Ankara, we have a problem.
At around 10:36 a.m. local time, Turkey suffered a massive power outage that left half of the country’s 81 provinces without electricity in what was the biggest blackout in a decade and a half. The blackout shut down subways in Instanbul and knocked out 11 of 16 air traffic control receivers, grounding flights to and from the capital. Although the cause is not yet known, officials haven’t yet ruled out the possibility that the blackout may be terror-related. Here’s more via Reuters:
Prime Minister Ahmet Davutoglu said all possible causes of the outage were being investigated and did not rule out sabotage, but said that trouble with transmission lines was the most likely reason for the problem.
"Our main target right now is to restore the network. This is not an incident that we see frequently," Energy Minister Taner Yildiz said during a trip to Bratislava, in comments broadcast on Turkish television.
"Whether or not terrorism is a high possibility or a low one I can’t say at this stage. I can’t say either whether it is a cyber attack," he said in response to questions from reporters.
...and a bit more via RT:
The worst power outage in 15 years struck most of Turkey, grounding flights and crippling rail networks. The government scrambled efforts to investigate the power cut, before energy was partially restored in the afternoon.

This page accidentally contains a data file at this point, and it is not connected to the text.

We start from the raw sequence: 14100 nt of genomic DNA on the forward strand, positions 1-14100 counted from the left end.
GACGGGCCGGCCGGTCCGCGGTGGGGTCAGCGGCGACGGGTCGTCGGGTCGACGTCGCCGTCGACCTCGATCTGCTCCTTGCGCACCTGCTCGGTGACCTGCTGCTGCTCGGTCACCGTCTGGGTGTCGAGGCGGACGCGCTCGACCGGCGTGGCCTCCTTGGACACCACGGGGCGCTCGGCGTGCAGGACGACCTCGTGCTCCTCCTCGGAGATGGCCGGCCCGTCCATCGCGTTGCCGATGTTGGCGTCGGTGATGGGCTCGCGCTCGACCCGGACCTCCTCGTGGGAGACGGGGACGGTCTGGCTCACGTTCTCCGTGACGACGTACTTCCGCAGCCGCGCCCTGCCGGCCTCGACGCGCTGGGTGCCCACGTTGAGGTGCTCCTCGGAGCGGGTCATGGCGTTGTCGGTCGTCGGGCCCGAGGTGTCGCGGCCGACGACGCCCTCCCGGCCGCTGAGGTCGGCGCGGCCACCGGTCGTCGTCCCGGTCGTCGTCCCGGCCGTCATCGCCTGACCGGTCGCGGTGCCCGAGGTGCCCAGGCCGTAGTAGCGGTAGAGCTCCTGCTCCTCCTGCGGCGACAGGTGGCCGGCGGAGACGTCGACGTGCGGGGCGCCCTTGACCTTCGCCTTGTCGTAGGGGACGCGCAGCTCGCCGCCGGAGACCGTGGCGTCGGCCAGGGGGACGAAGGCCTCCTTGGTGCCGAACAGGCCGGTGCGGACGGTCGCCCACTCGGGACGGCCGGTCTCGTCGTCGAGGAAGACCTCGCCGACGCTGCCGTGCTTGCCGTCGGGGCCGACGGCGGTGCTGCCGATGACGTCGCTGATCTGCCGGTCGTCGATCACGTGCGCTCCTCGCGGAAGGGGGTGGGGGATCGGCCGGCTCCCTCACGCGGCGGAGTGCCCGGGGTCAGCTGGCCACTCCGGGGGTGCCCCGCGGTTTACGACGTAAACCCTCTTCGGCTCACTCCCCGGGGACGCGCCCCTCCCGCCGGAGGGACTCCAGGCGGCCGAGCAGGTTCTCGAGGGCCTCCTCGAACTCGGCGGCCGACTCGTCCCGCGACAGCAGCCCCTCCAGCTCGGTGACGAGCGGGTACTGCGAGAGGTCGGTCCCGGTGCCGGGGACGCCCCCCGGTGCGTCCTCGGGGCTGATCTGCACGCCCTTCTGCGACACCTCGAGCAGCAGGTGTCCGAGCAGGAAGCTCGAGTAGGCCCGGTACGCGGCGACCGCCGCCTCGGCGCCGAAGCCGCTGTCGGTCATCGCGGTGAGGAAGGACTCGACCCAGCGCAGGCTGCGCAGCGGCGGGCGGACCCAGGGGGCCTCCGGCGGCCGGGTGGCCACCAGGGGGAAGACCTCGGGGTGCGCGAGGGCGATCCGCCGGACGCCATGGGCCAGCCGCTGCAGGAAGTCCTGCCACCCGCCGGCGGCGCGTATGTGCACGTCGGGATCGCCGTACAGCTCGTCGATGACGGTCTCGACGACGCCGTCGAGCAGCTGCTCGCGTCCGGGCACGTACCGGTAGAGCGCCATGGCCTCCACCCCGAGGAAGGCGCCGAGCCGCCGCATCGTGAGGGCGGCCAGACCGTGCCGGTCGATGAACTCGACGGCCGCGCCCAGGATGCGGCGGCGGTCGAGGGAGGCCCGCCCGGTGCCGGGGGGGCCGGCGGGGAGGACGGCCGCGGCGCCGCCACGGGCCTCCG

The outage was confirmed in some 23 provinces, including Ankara and Istanbul, by news agency Anadolu. Later information from Broadcaster NTV put the number at 40.
Energy officials did admit that there was no electricity in most of the country for several hours, before electricity was restored by 15 percent.
...and here's a BofAML:
“If the problem cannot be fixed shortly, the wide scale suggests that the cost will be loss of a working day for the GDP.”
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We would note that Energy Minister Taner Yildiz is known for getting to the bottom of mass power outages. You’ll recall that last year, when blackouts caused officials to count votes in local elections by candlelight, the minister quickly discovered precisely what went wrong:
"I am not joking, friends...A cat walked into a transformer unit. That’s why there was a power cut. It’s not the first time this has happened."